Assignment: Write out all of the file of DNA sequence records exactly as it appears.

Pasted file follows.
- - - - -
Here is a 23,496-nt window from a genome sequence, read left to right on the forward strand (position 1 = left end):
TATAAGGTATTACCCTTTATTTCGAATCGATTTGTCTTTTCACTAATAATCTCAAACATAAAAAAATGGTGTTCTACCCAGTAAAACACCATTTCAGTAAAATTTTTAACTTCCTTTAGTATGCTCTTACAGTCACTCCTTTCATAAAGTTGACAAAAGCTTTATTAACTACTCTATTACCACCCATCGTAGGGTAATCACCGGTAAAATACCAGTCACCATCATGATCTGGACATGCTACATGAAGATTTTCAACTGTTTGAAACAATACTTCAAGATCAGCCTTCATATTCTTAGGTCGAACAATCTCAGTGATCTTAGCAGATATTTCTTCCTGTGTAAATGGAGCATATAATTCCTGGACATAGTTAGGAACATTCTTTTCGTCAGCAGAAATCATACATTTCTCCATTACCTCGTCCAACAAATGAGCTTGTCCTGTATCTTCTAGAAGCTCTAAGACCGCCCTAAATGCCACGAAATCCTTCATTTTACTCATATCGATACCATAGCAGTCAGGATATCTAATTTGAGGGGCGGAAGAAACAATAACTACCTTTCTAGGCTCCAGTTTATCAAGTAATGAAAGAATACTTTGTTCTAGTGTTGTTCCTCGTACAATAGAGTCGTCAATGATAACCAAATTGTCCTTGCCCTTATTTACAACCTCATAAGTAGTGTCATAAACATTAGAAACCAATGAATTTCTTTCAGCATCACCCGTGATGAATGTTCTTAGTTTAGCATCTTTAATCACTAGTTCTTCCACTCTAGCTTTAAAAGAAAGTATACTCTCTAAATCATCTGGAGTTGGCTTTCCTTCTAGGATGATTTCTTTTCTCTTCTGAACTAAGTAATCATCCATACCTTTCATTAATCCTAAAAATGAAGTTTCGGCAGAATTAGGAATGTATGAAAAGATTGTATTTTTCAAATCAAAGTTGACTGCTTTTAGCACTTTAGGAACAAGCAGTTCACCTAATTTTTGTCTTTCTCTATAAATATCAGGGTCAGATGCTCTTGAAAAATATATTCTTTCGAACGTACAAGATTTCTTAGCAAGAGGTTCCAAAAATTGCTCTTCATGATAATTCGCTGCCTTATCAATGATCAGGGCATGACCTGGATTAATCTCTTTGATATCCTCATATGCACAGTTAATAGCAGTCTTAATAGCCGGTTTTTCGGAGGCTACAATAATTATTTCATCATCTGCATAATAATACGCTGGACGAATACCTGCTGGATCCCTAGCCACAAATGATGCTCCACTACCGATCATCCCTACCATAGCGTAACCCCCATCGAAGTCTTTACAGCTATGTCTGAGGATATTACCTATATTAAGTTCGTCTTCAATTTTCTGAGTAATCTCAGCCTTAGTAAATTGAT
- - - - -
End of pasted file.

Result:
Here is a 23,496-nt window from a genome sequence, read left to right on the forward strand (position 1 = left end):
TATAAGGTATTACCCTTTATTTCGAATCGATTTGTCTTTTCACTAATAATCTCAAACATAAAAAAATGGTGTTCTACCCAGTAAAACACCATTTCAGTAAAATTTTTAACTTCCTTTAGTATGCTCTTACAGTCACTCCTTTCATAAAGTTGACAAAAGCTTTATTAACTACTCTATTACCACCCATCGTAGGGTAATCACCGGTAAAATACCAGTCACCATCATGATCTGGACATGCTACATGAAGATTTTCAACTGTTTGAAACAATACTTCAAGATCAGCCTTCATATTCTTAGGTCGAACAATCTCAGTGATCTTAGCAGATATTTCTTCCTGTGTAAATGGAGCATATAATTCCTGGACATAGTTAGGAACATTCTTTTCGTCAGCAGAAATCATACATTTCTCCATTACCTCGTCCAACAAATGAGCTTGTCCTGTATCTTCTAGAAGCTCTAAGACCGCCCTAAATGCCACGAAATCCTTCATTTTACTCATATCGATACCATAGCAGTCAGGATATCTAATTTGAGGGGCGGAAGAAACAATAACTACCTTTCTAGGCTCCAGTTTATCAAGTAATGAAAGAATACTTTGTTCTAGTGTTGTTCCTCGTACAATAGAGTCGTCAATGATAACCAAATTGTCCTTGCCCTTATTTACAACCTCATAAGTAGTGTCATAAACATTAGAAACCAATGAATTTCTTTCAGCATCACCCGTGATGAATGTTCTTAGTTTAGCATCTTTAATCACTAGTTCTTCCACTCTAGCTTTAAAAGAAAGTATACTCTCTAAATCATCTGGAGTTGGCTTTCCTTCTAGGATGATTTCTTTTCTCTTCTGAACTAAGTAATCATCCATACCTTTCATTAATCCTAAAAATGAAGTTTCGGCAGAATTAGGAATGTATGAAAAGATTGTATTTTTCAAATCAAAGTTGACTGCTTTTAGCACTTTAGGAACAAGCAGTTCACCTAATTTTTGTCTTTCTCTATAAATATCAGGGTCAGATGCTCTTGAAAAATATATTCTTTCGAACGTACAAGATTTCTTAGCAAGAGGTTCCAAAAATTGCTCTTCATGATAATTCGCTGCCTTATCAATGATCAGGGCATGACCTGGATTAATCTCTTTGATATCCTCATATGCACAGTTAATAGCAGTCTTAATAGCCGGTTTTTCGGAGGCTACAATAATTATTTCATCATCTGCATAATAATACGCTGGACGAATACCTGCTGGATCCCTAGCCACAAATGATGCTCCACTACCGATCATCCCTACCATAGCGTAACCCCCATCGAAGTCTTTACAGCTATGTCTGAGGATATTACCTATATTAAGTTCGTCTTCAATTTTCTGAGTAATCTCAGCCTTAGTAAATTGAT